Thursday, March 7, 2013

Thoughts on Weird Al, parodies and copyrights

I've been thinking about Weird Al Yankovic.  This came up at trivia a couple weeks ago and Peter and I argued about whether Weird Al could be infringing copyrights or whether his works are protected parodies.  The argument got perhaps too passionate.  Peter sometimes confidently makes assertions that I think are incorrect, and I do exactly the same thing.  But here's a stream of thought from someone who is not a lawyer.

Weird Al always gets the original artist's permission before releasing a song, and he's never been sued, so it's not really clear what kind of legal standing he might have.

I guess there haven't been very many parody copyright lawsuits, especially with music.  Usually parody issues are libel or defamation issues, and it's easy to see how parody shouldn't generally be considered libel or defamation.  A fake parody news story about George Bush eating babies or something isn't really defamation because it's so outrageous.

In 1989, 2 Live Crew released a song "Pretty Woman" which copies a few seconds of the oldies song's chord progression, but for the most part just has a guy rapping intentionally off-key about women's fashion.  The appeals court said that this parody wasn't fair use because of its commercial character, but then the Supreme court ruled that the commercial character of the song doesn't mean the parody isn't fair use. I just listened to the song for the first time now and it's probably like 97% dissimilar to the original.

Firstly, does Weird Al's work really constitute parody?  I'm not convinced that it does.  A parody is an imitation that makes a comment on the original.  Stephen Colbert makes fun of right wing pundits through his imitation.  The movie Hot Shots makes fun of Top Gun.

I'm not a Weird Al expert, but do his songs really comment on the original song?  The Weird Al song "Eat It" is supposedly a parody of Michael Jackson's "Beat It".  I don't know many Weird Al songs, but I know a little Michael Jackson.  "Beat It" is about persevering in the face of oppression or defeat.  From the lyrics, "Eat It" is encouraging someone to eat his dinner.  I don't see any more depth than that, honestly.  Maybe some of Weird Al's other songs are more clear on their commentary.

From the supreme court: "For the purposes of copyright law, the nub of the definitions, and the heart of any parodist's claim to quote from existing material, is the use of some elements of a prior author's composition to create a new one that, at least in part, comments on that author's works.... If, on the contrary, the commentary has no critical bearing on the substance or style of the original composition, which the alleged infringer merely uses to get attention or to avoid the drudgery in working up something fresh, the claim to fairness in borrowing from another's work diminishes accordingly (if it does not vanish), and other factors, like the extent of its commerciality, loom larger."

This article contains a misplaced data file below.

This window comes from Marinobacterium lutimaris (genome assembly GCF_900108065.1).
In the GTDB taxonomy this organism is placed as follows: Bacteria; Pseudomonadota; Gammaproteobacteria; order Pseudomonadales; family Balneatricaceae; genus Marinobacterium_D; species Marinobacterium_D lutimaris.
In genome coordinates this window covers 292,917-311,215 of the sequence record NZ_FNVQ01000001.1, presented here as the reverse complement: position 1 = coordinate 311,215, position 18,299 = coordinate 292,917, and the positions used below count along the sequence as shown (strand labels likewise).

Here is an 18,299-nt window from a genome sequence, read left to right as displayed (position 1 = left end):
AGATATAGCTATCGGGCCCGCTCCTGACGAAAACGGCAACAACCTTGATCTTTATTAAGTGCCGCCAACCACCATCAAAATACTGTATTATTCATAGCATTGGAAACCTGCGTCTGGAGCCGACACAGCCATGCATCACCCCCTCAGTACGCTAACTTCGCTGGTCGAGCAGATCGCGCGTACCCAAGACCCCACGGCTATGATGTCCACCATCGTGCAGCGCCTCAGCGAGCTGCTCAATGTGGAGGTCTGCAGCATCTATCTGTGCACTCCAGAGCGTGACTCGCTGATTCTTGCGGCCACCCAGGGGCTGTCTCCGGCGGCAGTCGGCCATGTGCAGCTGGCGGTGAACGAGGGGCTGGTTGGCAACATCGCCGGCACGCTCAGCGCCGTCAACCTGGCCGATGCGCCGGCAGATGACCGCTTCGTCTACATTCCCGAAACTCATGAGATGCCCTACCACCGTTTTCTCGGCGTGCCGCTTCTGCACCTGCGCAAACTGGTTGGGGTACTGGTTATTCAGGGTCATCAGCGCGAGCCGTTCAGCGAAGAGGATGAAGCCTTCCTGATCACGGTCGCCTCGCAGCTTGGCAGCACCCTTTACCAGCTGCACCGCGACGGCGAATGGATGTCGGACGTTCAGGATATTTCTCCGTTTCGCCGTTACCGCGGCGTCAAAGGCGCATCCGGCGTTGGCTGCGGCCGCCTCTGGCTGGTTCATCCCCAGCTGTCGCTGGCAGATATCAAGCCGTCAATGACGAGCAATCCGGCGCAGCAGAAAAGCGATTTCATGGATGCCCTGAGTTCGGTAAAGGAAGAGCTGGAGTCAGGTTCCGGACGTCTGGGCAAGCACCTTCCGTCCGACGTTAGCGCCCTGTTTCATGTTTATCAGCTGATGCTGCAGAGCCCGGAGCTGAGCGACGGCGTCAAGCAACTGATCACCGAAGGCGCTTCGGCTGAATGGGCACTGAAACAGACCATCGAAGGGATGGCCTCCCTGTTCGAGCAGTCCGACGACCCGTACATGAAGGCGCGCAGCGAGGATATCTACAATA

And: "Parody needs to mimic an original to make its point, and so has some claim to use the creation of its victim's (or collective victims') imagination, whereas satire can stand on its own two feet and so requires justification for the very act of borrowing."
(the court's written opinion in the case of a Dr . Seuss parody book about the OJ Simpson trial, The Cat NOT in the Hat!  The court noted that factors contributing to this being not fair use were that the parody work was both nontransformative and commercial, descriptions that probably apply to Weird Al's songs as well.)

It seems to me, though you may say I'm biased because I've never been a big Weird Al fan, that Weird Al "merely uses the music and lyrical rhythms of a popular song to get attention and avoid the drudgery of working up something fresh."  This sounds like a very accurate description to me.  And while we can say that Weird Al, in a conventional sense, creates parodies, according to legal definitions at least a few of his works are not parodies but are instead satire.

Secondly, doesn't Weird Al duplicate, in its entirety, the music of the original?  He's not just sampling it or being influenced by it.  I guess he pays royalties for the music.  It's strange, a bunch of webpages say that he's obligated to pay royalties but isn't obligated to get the original artist's permission.  How does that make sense?  Is there a standard royalties rate, and if I pay you that amount then I have the right to do whatever I want with your music.  Silly.  Try publishing a Harry Potter fan fiction without permission, and then just sending JK Rowling some royalties.  See where that gets you.  This is the kind of nonsense you'll find online.  (Uneducated opinions.  Including this one I'm posting right now.)

Maybe someday Weird Al will get sued and this parody/fair use issue will be more clear.  (And the "royalties without permission" rumors.)  Unlikely though.  He appears to have very good self control about not releasing songs that will provoke in a lawsuit.

No comments:

Post a Comment